Passed by the House of Representatives in 2019, and again last month, the Equality Act—which President Biden has promised to sign—must still pass the senate. This bill extends basic civil-rights protections to homosexuals and transsexuals, protecting them from discrimination much as existing law protects women and racial minorities from discrimination. But it does more than that, especially insofar as it is written so as to prevent any exemptions on religious grounds. It is possible, for instance, that the act would allow a suit against a Catholic church or Orthodox synagogue for choosing not to hire a gay priest or rabbi. R. Albert Mohler, Jr. argues that it poses a distinct danger to freedom of religion:
Put plainly, the legislation includes no acknowledgement of the right of Christian colleges and schools, for example, to hire teachers in accord with the school’s stated religious convictions. The same would be extended to all other dimensions of operation covered by the bill—and almost nothing would escape that coverage. Individual believers and their private businesses would be covered, as would any institutional entity.
Furthermore, the text of the Equality Act specifically precludes any claims of religious liberty based on the Religious Freedom Restoration Act, which was adopted by Congress in 1993 with overwhelming bipartisan support. This bill would actually put Congress in the position of denying in advance defenses made on the basis of its own previous action.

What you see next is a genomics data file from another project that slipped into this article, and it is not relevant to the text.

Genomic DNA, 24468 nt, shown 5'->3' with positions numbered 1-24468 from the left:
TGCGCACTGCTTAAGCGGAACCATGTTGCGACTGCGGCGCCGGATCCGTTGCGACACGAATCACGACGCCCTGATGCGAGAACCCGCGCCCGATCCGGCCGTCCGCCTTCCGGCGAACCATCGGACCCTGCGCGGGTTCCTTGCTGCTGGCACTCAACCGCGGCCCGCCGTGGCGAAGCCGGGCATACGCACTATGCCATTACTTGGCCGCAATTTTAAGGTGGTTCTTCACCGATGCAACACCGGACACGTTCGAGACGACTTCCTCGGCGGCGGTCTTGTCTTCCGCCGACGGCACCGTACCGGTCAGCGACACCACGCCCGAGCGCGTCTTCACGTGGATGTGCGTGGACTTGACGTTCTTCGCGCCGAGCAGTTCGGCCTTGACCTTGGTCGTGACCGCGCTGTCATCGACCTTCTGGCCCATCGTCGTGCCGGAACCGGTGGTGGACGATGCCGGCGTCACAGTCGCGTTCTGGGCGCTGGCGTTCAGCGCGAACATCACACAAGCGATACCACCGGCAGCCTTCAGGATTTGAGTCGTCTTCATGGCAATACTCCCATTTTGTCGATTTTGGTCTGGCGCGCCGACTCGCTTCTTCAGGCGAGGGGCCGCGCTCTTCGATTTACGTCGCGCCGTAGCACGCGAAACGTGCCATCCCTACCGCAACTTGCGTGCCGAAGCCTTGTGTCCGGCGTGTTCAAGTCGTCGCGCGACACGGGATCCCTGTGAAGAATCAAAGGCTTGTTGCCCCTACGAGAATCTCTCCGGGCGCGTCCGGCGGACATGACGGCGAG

When he was asked about the threat the act would present to religious institutions and their right to operate by their own religious convictions, [one of the bill’s sponsors, Congressman David] Cicilline, offered these chilling words: “The determination would have to be made as to whether or not the decisions they are making are connected to their religious teachings and to their core functions as a religious organization,” he explained, “or is it a pretext to discriminate?”
With those words, every religious congregation, denomination, and institution is put on notice: the government will determine if your hiring and housing and student-conduct and employee policies are truly “connected” to your religious teachings, or if you are merely using a claim of religious conviction as a “pretext to discriminate.” These words mean [that] the burden of proof will now fall to each religious institution to prove to the government’s satisfaction that its convictions are authentic.
Read more on Public Discourse: https://www.thepublicdiscourse.com/2021/03/74750/